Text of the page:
As I wrote in my previous post, Port Adelaide is in the AFL grand final this Saturday (beginning in 12 hours). They will play Brisbane, winner of the past 3 premierships and undisputed favourites. Port are going for their 1st AFL premiership whilst Brisbane are trying to extend their AFL record of 3 consecutive premierships. The game will be played in the neutral city of Melbourne.

I was hoping to watch the game, particularly after I found out Fox Sports Middle East was showing it and Turkey received this channel.

On Wednesday night I bribed Orhan with a few beers so I could check for Fox Sports upstairs at his currently abroad Indian neighbour’s place. Via satellite, there were hundreds of channels to choose from. Unfortunately, Fox Sports was not one of these. I was not after several dozen Italian channels, although the ladies on a soccer show were drop-dead gorgeous.

Today, as suspected, I confirmed Fox Sports was part of Digiturk, the leading subscriber television service in Turkey. Nobody I knew had Digiturk and I needed to know someone well if I was to arrive at their place 7am on a Saturday morning to use their lounge room for 4 hours!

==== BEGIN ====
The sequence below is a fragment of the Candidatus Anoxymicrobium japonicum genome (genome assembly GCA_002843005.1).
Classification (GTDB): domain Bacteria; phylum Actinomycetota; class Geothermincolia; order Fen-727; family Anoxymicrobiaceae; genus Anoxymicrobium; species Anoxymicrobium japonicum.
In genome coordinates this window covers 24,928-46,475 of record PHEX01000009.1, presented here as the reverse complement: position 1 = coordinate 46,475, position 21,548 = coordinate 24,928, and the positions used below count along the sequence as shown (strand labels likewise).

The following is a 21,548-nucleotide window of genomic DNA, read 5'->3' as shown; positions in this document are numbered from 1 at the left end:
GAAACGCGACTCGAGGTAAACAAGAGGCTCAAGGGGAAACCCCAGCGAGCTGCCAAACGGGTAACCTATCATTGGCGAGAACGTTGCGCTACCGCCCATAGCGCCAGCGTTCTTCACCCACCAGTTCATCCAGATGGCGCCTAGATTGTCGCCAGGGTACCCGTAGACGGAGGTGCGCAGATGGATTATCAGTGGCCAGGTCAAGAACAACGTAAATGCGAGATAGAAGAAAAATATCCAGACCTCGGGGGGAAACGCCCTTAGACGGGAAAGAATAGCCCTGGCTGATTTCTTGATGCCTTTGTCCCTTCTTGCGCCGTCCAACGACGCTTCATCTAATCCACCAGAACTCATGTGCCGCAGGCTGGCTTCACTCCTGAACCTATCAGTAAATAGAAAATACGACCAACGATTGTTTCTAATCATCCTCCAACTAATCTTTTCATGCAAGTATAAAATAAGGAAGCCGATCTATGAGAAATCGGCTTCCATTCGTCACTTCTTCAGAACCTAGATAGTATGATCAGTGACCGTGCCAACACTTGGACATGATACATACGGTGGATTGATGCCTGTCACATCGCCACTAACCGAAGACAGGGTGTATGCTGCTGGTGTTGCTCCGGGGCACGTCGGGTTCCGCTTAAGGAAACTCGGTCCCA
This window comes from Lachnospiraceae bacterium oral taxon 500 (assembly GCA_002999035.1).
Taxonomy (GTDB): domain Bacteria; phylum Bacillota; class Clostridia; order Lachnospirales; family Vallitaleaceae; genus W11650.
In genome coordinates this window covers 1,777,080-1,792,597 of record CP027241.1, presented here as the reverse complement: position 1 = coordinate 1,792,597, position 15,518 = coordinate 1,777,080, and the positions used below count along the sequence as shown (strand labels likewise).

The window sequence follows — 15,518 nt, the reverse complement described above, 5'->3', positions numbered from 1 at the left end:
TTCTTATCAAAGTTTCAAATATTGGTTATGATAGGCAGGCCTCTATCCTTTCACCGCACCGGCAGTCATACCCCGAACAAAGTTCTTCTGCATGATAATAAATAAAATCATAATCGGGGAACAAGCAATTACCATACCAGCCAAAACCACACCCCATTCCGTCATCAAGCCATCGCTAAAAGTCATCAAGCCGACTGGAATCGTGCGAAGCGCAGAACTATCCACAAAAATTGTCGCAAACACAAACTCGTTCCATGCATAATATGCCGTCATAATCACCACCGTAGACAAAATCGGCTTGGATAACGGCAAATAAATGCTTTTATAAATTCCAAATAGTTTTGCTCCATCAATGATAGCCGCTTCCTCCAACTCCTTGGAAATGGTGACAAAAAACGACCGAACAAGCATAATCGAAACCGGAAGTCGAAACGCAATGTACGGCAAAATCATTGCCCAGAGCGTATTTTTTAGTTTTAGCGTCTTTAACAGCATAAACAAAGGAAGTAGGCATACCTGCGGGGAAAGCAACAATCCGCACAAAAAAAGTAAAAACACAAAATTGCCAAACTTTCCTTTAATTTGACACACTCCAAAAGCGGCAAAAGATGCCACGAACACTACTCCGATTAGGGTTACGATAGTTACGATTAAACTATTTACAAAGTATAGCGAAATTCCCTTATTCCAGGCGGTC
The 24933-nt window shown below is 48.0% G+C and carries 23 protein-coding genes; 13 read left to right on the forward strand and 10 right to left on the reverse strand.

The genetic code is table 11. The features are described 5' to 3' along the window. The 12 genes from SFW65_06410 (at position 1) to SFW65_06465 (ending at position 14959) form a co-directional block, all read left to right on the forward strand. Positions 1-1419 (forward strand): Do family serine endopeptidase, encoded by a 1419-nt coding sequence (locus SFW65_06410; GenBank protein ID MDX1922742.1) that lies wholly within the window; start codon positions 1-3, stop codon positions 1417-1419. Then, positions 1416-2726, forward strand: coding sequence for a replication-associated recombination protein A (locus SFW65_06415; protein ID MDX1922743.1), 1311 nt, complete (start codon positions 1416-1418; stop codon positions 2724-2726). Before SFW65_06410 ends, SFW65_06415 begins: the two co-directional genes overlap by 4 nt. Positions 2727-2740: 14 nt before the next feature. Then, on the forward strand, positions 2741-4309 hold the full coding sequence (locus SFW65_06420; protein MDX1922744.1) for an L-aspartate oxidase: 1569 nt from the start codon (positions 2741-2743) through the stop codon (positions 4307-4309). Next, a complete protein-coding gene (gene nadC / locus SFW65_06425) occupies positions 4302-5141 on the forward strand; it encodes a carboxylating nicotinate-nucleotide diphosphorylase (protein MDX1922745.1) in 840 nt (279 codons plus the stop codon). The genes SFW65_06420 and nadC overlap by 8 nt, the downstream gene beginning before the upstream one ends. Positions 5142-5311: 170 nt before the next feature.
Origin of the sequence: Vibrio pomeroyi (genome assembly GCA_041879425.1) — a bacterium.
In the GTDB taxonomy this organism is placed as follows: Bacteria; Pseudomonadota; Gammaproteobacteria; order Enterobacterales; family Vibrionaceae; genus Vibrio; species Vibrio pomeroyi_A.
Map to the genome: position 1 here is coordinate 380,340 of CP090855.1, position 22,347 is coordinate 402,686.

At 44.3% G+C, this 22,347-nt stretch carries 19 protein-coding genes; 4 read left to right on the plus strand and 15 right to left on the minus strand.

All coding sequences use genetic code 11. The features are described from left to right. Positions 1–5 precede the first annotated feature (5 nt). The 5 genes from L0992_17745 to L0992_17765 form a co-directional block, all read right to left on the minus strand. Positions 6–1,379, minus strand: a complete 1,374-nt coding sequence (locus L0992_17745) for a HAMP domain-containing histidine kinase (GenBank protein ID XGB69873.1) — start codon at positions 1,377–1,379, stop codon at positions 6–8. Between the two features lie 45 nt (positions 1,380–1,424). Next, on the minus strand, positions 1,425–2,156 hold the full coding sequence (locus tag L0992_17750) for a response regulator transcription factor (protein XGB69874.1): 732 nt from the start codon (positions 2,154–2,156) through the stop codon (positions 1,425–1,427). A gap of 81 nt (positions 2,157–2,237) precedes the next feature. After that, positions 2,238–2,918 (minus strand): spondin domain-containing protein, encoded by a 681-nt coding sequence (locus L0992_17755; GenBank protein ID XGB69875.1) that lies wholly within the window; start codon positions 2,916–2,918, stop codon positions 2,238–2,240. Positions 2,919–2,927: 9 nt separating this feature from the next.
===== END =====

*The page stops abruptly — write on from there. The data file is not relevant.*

My last resort was to call the local Hilton Hotel and ask the Australian manager if I could watch the game there. If I knew the manager was a footy fanatic she would have been my choice.

However, the last resort was not necessary. After eating my lovely leftover vegetables for lunch, I walked the short distance to SIRINLER FAST FOOD CENTER on Silifke Caddesi. SIRINLER FAST FOOD CENTER is a largely outdoors restaurant selling fast food (!), including chicken doner, tantuni, hamburgers and lovely fresh fruit juices. I particularly like the tavuk doner at SIRINLER FAST FOOD CENTER as it includes hot chips and a fair amount of salad in the bread with the chicken.